Birds Of Tokyo @ Enmore Theatre
It’s 2007 and a small Perth band have just released their debut album. Little did they know the album, Day One, would throw them into the spotlight, earning them 36 consecutive weeks in the top ten AIR Independent charts and paving the way for future ARIA charting and national acclaim.
Birds of Tokyo are no strangers to Australia. Between kicking around as a band for almost ten years, consistently releasing quality music and regularly hitting up the nation’s festival circuit, there are no surprises as to why the band has developed a cult following. However, with adoration and success comes extra pressure to perform and keep producing great music.
The Perth outfit’s latest album Brace raised a few eyebrows last month when it was clear they’d opted for a darker, heavier sound. The anthemic pop stylings of ‘This Fire’ and twinkly chart climbing ‘Lanterns’ tapped out to make way for driving melodies, murky guitar tones and vocals full of conviction. It was a necessary change that showed maturity and passion, yet some people just couldn’t wrap their head around it.
Last Friday night, it was time for Birds of Tokyo to face their biggest critics – their fans – at Sydney’s Enmore Theatre to put the new material to the test.
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Within ten minutes of walking into the venue, it was obvious that both the band and audience share a love of hearty, authentic music without any pretentiousness or elitism. The crowd was equally as enthusiastic about singing along to Daryl Brathwaite’s classic ‘Horses’ as they were to the actual set. They were unified before the headliners even stepped on stage, welcoming support acts Introvert and Strangers with utmost respect.
What I expected from the band and what they actually delivered were vastly different things.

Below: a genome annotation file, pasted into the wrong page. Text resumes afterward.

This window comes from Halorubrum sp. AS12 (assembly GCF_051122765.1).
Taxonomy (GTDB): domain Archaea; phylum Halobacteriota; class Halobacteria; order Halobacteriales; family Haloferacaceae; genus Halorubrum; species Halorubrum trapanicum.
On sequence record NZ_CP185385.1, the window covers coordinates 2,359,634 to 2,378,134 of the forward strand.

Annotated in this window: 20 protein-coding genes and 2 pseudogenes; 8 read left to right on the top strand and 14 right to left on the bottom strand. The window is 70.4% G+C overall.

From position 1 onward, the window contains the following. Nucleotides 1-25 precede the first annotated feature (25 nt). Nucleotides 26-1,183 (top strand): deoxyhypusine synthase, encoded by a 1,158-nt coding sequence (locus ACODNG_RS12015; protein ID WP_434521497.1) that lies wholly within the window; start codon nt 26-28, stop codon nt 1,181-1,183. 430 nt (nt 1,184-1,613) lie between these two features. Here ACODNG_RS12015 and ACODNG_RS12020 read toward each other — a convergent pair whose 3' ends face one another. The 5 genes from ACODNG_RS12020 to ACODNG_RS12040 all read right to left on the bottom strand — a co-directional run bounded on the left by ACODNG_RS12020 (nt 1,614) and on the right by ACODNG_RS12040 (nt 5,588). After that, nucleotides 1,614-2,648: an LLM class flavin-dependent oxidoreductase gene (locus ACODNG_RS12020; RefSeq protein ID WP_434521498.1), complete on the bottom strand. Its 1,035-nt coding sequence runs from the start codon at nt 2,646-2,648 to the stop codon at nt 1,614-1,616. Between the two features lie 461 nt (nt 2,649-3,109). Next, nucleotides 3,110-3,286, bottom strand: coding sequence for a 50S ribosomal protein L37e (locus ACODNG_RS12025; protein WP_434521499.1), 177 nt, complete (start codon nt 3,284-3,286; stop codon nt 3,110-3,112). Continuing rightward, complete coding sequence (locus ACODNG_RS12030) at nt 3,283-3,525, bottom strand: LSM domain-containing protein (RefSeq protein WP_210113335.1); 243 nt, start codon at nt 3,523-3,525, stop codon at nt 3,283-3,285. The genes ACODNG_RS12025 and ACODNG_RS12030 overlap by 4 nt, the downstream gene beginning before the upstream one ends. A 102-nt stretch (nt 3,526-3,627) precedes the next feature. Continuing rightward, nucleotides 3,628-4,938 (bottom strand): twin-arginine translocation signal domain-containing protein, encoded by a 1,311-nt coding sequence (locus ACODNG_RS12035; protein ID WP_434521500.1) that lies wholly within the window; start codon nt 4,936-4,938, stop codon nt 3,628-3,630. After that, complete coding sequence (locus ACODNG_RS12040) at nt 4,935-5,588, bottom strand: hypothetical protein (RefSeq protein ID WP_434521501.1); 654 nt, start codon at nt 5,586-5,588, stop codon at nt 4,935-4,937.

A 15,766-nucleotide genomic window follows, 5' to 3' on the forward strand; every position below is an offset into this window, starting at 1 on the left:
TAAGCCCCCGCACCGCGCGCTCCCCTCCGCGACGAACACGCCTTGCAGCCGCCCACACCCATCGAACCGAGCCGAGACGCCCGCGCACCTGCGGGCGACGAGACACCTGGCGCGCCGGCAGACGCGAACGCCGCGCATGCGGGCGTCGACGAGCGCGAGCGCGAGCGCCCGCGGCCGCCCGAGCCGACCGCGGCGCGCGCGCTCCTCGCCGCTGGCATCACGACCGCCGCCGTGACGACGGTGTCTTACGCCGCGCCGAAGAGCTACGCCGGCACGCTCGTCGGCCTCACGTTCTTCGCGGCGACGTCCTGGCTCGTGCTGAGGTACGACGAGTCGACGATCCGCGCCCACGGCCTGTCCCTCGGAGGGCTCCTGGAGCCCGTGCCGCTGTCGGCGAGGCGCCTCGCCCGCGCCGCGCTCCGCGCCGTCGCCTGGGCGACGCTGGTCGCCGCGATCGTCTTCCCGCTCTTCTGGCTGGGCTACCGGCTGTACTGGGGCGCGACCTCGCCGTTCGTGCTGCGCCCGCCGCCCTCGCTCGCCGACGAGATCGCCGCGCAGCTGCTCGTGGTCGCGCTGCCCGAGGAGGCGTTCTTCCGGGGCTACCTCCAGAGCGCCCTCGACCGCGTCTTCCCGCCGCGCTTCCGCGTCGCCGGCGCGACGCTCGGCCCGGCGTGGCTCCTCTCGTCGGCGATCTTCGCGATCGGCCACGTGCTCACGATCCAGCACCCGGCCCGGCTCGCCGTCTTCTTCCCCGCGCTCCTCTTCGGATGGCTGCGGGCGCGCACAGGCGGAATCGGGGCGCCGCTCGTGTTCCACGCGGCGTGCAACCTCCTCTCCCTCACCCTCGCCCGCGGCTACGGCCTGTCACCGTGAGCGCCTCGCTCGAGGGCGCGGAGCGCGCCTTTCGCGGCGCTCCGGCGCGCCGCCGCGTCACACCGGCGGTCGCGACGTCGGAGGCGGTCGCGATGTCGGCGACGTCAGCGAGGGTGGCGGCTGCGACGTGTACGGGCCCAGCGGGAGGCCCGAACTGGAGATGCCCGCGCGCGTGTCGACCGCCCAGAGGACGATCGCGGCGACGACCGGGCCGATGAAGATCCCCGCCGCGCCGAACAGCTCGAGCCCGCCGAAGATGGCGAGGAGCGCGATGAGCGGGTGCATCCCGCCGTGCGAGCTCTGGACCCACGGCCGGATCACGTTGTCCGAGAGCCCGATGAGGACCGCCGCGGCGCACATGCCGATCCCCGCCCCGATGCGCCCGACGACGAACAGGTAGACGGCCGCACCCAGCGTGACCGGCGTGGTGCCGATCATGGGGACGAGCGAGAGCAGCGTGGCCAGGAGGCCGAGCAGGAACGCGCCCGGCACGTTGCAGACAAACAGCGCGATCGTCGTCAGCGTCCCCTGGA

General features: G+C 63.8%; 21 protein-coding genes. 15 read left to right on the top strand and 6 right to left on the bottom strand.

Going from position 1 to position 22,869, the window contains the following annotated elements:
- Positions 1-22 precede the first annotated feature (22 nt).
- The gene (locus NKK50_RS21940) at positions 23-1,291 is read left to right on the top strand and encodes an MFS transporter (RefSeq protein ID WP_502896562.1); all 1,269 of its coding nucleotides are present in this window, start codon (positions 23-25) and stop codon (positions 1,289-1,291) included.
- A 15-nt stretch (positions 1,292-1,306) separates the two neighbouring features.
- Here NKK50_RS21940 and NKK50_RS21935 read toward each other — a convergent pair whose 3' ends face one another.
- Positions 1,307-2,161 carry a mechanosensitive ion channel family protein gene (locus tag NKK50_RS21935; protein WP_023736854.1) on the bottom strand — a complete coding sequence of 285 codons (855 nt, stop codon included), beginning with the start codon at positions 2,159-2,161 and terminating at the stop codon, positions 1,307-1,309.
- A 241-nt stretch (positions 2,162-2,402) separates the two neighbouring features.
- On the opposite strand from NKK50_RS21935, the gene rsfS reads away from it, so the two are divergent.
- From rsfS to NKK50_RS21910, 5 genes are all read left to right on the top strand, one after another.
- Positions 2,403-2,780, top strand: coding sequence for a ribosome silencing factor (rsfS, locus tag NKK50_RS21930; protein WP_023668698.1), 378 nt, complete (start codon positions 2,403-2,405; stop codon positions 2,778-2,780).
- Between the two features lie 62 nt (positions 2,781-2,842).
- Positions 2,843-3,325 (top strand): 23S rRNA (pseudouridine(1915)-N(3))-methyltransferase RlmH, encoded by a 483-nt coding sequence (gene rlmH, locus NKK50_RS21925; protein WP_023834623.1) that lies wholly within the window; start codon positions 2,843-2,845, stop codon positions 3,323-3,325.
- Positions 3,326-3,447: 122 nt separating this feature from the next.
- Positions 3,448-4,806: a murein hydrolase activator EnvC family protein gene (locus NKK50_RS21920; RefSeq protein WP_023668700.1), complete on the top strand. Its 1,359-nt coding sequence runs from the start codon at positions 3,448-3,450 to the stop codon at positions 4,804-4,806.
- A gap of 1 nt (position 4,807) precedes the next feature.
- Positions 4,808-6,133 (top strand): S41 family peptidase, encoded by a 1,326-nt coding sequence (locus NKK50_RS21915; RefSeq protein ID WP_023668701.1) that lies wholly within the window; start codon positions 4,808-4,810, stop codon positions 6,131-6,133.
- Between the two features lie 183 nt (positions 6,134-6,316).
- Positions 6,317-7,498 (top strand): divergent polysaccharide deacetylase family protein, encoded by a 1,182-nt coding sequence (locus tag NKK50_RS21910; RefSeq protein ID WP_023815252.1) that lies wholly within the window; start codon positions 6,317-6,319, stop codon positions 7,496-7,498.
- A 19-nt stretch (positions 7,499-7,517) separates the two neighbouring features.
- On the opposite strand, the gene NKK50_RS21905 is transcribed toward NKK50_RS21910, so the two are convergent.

Birds of Tokyo dominated the Enmore Theatre with supreme energy and a brooding undertone not too distant from Muse. Opening with ‘Harlequins’, the first track on Brace, was a fitting choice as it signalled a shift in pace, featuring a killer pronounced guitar solo.
This ran into ‘Gods’, which had a surprisingly theatrical quality to it and was accompanied by a backdrop of visuals ranging from storms to bronze statues. Everything felt a little exaggerated, but in a way fitting with the album.
‘Catastrophe’ was piercing live, and showcased frontman Ian Kenny’s powerhouse vocals tearing open against heavy riffs and screeching background samples. In fact, Kenny often stole the show with his passion and ability to connect with hundreds of fans just by standing at the edge of the stage moving with them. A special appearance from Hayley Mary amped up this interaction when the two performed their Brace collaboration ‘Discoloured’.
Naturally, there were the occasional fan favourites scattered through the set, such as ‘Broken Bones’, ‘Plans’ and ‘Silhouettic.’ Each flashback was received with success in their own way. ‘Anchors’ stood tall with its uplifting choruses and mass crowd singing, whereas ‘Lanterns’ jarred with a strange space odyssey outro, 80s synths and purple laser beams.
Birds of Tokyo are far from those artists who carelessly churn out album after album. Instead, each song released seems considered and hand sewn with experience and emotion – something that fans don’t take for granted. Although Brace is notably different to previous releases, its roots still lie in strong, ambient rock.
The band has come a long way since 2007, yet their relevance to Australian music has never been stronger, with this show proving that change isn’t necessarily a bad thing, but a chance to showcase that growth.
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Watch our studio session from last year with the band here, otherwise flick through the rest of the show highlights below.